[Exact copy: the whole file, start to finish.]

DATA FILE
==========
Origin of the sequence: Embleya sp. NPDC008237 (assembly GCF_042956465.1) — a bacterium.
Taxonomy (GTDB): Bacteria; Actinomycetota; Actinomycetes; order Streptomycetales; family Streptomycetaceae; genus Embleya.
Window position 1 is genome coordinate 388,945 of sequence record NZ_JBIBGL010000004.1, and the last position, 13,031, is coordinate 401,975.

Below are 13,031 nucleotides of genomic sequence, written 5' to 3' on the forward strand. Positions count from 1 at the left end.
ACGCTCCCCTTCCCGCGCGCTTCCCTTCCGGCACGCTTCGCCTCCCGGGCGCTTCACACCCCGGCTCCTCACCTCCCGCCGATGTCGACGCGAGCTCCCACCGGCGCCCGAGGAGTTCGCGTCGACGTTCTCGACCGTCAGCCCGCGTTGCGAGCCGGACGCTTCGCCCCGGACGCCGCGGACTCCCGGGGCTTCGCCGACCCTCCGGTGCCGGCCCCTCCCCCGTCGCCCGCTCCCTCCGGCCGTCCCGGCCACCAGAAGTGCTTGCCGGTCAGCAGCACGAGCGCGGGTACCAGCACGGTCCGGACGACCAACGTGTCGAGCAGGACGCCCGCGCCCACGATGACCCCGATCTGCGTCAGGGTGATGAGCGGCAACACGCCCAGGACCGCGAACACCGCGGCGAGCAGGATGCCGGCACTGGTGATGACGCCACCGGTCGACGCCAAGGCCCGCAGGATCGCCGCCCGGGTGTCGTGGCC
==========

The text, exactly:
Origin of the sequence: Embleya sp. NPDC008237 (assembly GCF_042956465.1) — a bacterium.
Taxonomy (GTDB): Bacteria; Actinomycetota; Actinomycetes; order Streptomycetales; family Streptomycetaceae; genus Embleya.
Window position 1 is genome coordinate 388,945 of sequence record NZ_JBIBGL010000004.1, and the last position, 13,031, is coordinate 401,975.

Below are 13,031 nucleotides of genomic sequence, written 5' to 3' on the forward strand. Positions count from 1 at the left end.
ACGCTCCCCTTCCCGCGCGCTTCCCTTCCGGCACGCTTCGCCTCCCGGGCGCTTCACACCCCGGCTCCTCACCTCCCGCCGATGTCGACGCGAGCTCCCACCGGCGCCCGAGGAGTTCGCGTCGACGTTCTCGACCGTCAGCCCGCGTTGCGAGCCGGACGCTTCGCCCCGGACGCCGCGGACTCCCGGGGCTTCGCCGACCCTCCGGTGCCGGCCCCTCCCCCGTCGCCCGCTCCCTCCGGCCGTCCCGGCCACCAGAAGTGCTTGCCGGTCAGCAGCACGAGCGCGGGTACCAGCACGGTCCGGACGACCAACGTGTCGAGCAGGACGCCCGCGCCCACGATGACCCCGATCTGCGTCAGGGTGATGAGCGGCAACACGCCCAGGACCGCGAACACCGCGGCGAGCAGGATGCCGGCACTGGTGATGACGCCACCGGTCGACGCCAAGGCCCGCAGGATCGCCGCCCGGGTGTCGTGGCC